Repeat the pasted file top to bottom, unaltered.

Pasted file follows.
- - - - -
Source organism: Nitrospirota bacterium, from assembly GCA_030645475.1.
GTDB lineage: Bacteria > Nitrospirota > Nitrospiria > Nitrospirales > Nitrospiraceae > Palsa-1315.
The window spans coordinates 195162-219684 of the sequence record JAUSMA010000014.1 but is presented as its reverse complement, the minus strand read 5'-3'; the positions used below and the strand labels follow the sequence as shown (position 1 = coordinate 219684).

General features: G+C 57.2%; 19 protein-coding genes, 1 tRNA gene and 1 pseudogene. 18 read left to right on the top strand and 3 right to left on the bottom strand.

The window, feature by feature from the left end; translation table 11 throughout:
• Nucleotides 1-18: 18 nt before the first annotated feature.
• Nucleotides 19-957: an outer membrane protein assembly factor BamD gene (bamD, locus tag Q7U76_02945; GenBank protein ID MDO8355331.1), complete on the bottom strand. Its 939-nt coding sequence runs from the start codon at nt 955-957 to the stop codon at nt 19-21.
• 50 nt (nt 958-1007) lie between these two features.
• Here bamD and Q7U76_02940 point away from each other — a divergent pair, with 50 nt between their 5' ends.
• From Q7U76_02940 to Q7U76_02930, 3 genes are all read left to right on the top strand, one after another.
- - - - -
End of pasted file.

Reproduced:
Source organism: Nitrospirota bacterium, from assembly GCA_030645475.1.
GTDB lineage: Bacteria > Nitrospirota > Nitrospiria > Nitrospirales > Nitrospiraceae > Palsa-1315.
The window spans coordinates 195162-219684 of the sequence record JAUSMA010000014.1 but is presented as its reverse complement, the minus strand read 5'-3'; the positions used below and the strand labels follow the sequence as shown (position 1 = coordinate 219684).

General features: G+C 57.2%; 19 protein-coding genes, 1 tRNA gene and 1 pseudogene. 18 read left to right on the top strand and 3 right to left on the bottom strand.

The window, feature by feature from the left end; translation table 11 throughout:
• Nucleotides 1-18: 18 nt before the first annotated feature.
• Nucleotides 19-957: an outer membrane protein assembly factor BamD gene (bamD, locus tag Q7U76_02945; GenBank protein ID MDO8355331.1), complete on the bottom strand. Its 939-nt coding sequence runs from the start codon at nt 955-957 to the stop codon at nt 19-21.
• 50 nt (nt 958-1007) lie between these two features.
• Here bamD and Q7U76_02940 point away from each other — a divergent pair, with 50 nt between their 5' ends.
• From Q7U76_02940 to Q7U76_02930, 3 genes are all read left to right on the top strand, one after another.